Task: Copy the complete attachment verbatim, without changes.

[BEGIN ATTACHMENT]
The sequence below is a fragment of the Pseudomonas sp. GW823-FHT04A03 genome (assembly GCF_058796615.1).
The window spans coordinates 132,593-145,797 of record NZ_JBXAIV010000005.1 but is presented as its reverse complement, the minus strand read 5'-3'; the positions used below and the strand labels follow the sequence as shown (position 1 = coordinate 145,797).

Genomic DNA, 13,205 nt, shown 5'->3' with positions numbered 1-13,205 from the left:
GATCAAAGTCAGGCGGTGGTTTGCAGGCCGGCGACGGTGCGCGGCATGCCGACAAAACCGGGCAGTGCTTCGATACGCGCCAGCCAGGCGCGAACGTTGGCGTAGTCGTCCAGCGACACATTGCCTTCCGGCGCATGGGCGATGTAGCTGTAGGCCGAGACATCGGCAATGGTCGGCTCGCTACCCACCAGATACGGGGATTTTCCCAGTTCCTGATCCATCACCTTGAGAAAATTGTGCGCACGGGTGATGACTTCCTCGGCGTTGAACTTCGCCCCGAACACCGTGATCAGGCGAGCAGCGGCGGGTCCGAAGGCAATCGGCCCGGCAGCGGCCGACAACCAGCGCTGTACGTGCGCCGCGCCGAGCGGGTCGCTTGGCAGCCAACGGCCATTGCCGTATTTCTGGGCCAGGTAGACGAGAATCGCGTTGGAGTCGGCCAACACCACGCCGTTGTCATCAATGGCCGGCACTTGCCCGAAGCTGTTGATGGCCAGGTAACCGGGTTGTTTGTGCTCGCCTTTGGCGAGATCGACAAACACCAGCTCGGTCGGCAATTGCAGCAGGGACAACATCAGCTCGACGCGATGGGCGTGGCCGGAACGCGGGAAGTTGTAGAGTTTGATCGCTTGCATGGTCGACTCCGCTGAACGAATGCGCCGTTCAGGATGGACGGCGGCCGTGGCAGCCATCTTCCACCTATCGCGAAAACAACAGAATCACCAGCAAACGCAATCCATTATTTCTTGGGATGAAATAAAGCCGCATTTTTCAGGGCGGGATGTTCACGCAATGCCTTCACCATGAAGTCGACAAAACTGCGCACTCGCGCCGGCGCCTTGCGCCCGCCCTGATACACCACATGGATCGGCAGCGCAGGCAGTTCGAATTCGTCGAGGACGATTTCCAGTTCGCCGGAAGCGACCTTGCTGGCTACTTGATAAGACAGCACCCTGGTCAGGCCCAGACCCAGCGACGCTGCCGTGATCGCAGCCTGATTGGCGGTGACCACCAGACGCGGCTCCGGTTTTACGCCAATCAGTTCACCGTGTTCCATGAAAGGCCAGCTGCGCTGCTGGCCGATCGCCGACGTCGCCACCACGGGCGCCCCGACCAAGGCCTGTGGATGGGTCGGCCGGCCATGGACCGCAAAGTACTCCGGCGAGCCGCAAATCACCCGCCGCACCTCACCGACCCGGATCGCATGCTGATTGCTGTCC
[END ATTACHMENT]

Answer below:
The sequence below is a fragment of the Pseudomonas sp. GW823-FHT04A03 genome (assembly GCF_058796615.1).
The window spans coordinates 132,593-145,797 of record NZ_JBXAIV010000005.1 but is presented as its reverse complement, the minus strand read 5'-3'; the positions used below and the strand labels follow the sequence as shown (position 1 = coordinate 145,797).

Genomic DNA, 13,205 nt, shown 5'->3' with positions numbered 1-13,205 from the left:
GATCAAAGTCAGGCGGTGGTTTGCAGGCCGGCGACGGTGCGCGGCATGCCGACAAAACCGGGCAGTGCTTCGATACGCGCCAGCCAGGCGCGAACGTTGGCGTAGTCGTCCAGCGACACATTGCCTTCCGGCGCATGGGCGATGTAGCTGTAGGCCGAGACATCGGCAATGGTCGGCTCGCTACCCACCAGATACGGGGATTTTCCCAGTTCCTGATCCATCACCTTGAGAAAATTGTGCGCACGGGTGATGACTTCCTCGGCGTTGAACTTCGCCCCGAACACCGTGATCAGGCGAGCAGCGGCGGGTCCGAAGGCAATCGGCCCGGCAGCGGCCGACAACCAGCGCTGTACGTGCGCCGCGCCGAGCGGGTCGCTTGGCAGCCAACGGCCATTGCCGTATTTCTGGGCCAGGTAGACGAGAATCGCGTTGGAGTCGGCCAACACCACGCCGTTGTCATCAATGGCCGGCACTTGCCCGAAGCTGTTGATGGCCAGGTAACCGGGTTGTTTGTGCTCGCCTTTGGCGAGATCGACAAACACCAGCTCGGTCGGCAATTGCAGCAGGGACAACATCAGCTCGACGCGATGGGCGTGGCCGGAACGCGGGAAGTTGTAGAGTTTGATCGCTTGCATGGTCGACTCCGCTGAACGAATGCGCCGTTCAGGATGGACGGCGGCCGTGGCAGCCATCTTCCACCTATCGCGAAAACAACAGAATCACCAGCAAACGCAATCCATTATTTCTTGGGATGAAATAAAGCCGCATTTTTCAGGGCGGGATGTTCACGCAATGCCTTCACCATGAAGTCGACAAAACTGCGCACTCGCGCCGGCGCCTTGCGCCCGCCCTGATACACCACATGGATCGGCAGCGCAGGCAGTTCGAATTCGTCGAGGACGATTTCCAGTTCGCCGGAAGCGACCTTGCTGGCTACTTGATAAGACAGCACCCTGGTCAGGCCCAGACCCAGCGACGCTGCCGTGATCGCAGCCTGATTGGCGGTGACCACCAGACGCGGCTCCGGTTTTACGCCAATCAGTTCACCGTGTTCCATGAAAGGCCAGCTGCGCTGCTGGCCGATCGCCGACGTCGCCACCACGGGCGCCCCGACCAAGGCCTGTGGATGGGTCGGCCGGCCATGGACCGCAAAGTACTCCGGCGAGCCGCAAATCACCCGCCGCACCTCACCGACCCGGATCGCATGCTGATTGCTGTCC